Ladyfinger
Ladyfingers
Ladyfingers
Alternative namesSavoiardi, sponge fingers, Boudoir
TypeCookie
CourseDessert
Place of originSavoy
Region or statePiedmont
Created by15th-century official cuisine of the Duchy of Savoy (may pre-date in vernacular cuisine)
Main ingredientsFlour, egg whites, egg yolks, sugar, powdered sugar

Ladyfingers, or in British English sponge fingers (sometimes known by the Italian name savoiardi [savoˈjardi] or by the French name boudoirs [budwaʁ]) also known in the Haredi Jewish community as baby fingers (due to concerns of modesty[citation needed]), are low density, dry, egg-based, sweet sponge cake biscuits roughly shaped like a large finger. They are a principal ingredient in many dessert recipes, such as trifles and charlottes, and are also used as fruit or chocolate gateau linings, and sometimes for the sponge element of tiramisu.[1] They are typically soaked in a sugar syrup or liqueur, or in coffee or espresso for the dessert tiramisu.[2] Plain ladyfingers are commonly given to infants, being soft enough for teething mouths, but easy to grasp and firm enough not to fall apart.[citation needed]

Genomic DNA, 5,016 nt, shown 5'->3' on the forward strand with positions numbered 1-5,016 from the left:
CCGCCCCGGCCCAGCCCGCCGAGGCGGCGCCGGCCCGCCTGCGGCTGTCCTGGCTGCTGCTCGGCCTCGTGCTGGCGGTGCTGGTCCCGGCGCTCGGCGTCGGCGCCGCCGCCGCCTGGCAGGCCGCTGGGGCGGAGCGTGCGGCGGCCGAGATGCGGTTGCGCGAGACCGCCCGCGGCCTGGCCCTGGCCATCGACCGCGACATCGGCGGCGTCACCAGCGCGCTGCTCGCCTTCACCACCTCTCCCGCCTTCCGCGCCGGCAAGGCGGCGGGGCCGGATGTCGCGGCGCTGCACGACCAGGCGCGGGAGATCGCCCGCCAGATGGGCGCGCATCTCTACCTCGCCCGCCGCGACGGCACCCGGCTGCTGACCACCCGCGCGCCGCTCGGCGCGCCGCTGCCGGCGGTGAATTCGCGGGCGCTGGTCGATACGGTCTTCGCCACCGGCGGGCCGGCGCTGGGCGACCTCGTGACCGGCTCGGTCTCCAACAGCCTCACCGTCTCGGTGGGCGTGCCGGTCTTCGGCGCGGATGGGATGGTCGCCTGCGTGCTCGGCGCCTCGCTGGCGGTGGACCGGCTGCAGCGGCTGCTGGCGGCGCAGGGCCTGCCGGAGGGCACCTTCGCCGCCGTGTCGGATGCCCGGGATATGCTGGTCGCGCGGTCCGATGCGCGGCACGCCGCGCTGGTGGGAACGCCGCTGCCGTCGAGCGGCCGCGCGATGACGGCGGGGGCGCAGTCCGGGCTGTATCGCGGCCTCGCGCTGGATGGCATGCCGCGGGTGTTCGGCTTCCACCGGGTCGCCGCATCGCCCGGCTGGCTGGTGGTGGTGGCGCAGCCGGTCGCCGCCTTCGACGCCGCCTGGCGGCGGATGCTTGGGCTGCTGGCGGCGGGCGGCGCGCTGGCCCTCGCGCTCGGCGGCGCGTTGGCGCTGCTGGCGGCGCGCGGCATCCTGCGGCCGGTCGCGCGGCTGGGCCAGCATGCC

History

Ladyfingers in transparent plastic packages
Ladyfingers in transparent plastic packages

Ladyfingers originated in the late 15th century at the court of the Duchy of Savoy and were created to mark the occasion of a visit by the King of France. Later, they were given the name Savoiardi and recognized as an "official" court biscuit.[citation needed] They were particularly appreciated by the younger members of the court and offered to visitors as an example of the local cuisine.

Name

They have gained many regional names:

Preparation

Close-up view of a Vicenzovo-brand Italian ladyfinger
Close-up view of a Vicenzovo-brand Italian ladyfinger

Like other sponge cakes, ladyfingers traditionally contain no chemical leavening agent, and rely on air incorporated into the eggs for their "sponge" texture. However, some brands contain ammonium bicarbonate. The egg whites and egg yolks mixed with sugar are typically beaten separately and folded together with flour. They contain more flour than the average sponge cake. The mixture is piped through a pastry bag in short lines onto sheets,[1] giving the biscuits their notable shape.

Before baking, powdered sugar is usually sifted over the top[1] to give a soft crust. The finished ladyfingers are usually layered into a dessert such as tiramisu or trifle.

References

  1. ^ a b c The Ultimate Cookie Book. Better Homes and Gardens Ultimate Series. Houghton Mifflin Harcourt Publishing Company. 2014. p. 169. ISBN 978-0-544-33929-3. Retrieved January 29, 2017.
  2. ^ Parkinson, A. (2005). Italian Desserts. A. Parkinson. p. 63. ISBN 978-1-4116-4464-9. Retrieved January 29, 2017.
  3. ^ Biszkopty (Polski) Carrefour. Poland.
  4. ^ Sinclair, Charles (1 January 2009). Dictionary of Food: International Food and Cooking Terms from A to Z. A&C Black. ISBN 9781408102183 – via Google Books.

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